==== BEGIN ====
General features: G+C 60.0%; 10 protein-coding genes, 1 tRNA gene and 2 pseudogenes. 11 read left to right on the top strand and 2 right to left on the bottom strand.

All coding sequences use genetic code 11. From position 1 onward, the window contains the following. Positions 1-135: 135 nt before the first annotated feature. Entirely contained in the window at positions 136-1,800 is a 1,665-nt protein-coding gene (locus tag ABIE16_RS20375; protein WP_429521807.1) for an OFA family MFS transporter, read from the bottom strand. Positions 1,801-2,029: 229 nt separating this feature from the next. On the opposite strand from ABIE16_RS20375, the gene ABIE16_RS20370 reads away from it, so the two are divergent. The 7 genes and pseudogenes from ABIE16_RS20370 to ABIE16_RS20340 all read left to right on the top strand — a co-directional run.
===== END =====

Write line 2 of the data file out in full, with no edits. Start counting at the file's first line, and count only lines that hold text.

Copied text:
All coding sequences use genetic code 11. From position 1 onward, the window contains the following. Positions 1-135: 135 nt before the first annotated feature. Entirely contained in the window at positions 136-1,800 is a 1,665-nt protein-coding gene (locus tag ABIE16_RS20375; protein WP_429521807.1) for an OFA family MFS transporter, read from the bottom strand. Positions 1,801-2,029: 229 nt separating this feature from the next. On the opposite strand from ABIE16_RS20375, the gene ABIE16_RS20370 reads away from it, so the two are divergent. The 7 genes and pseudogenes from ABIE16_RS20370 to ABIE16_RS20340 all read left to right on the top strand — a co-directional run.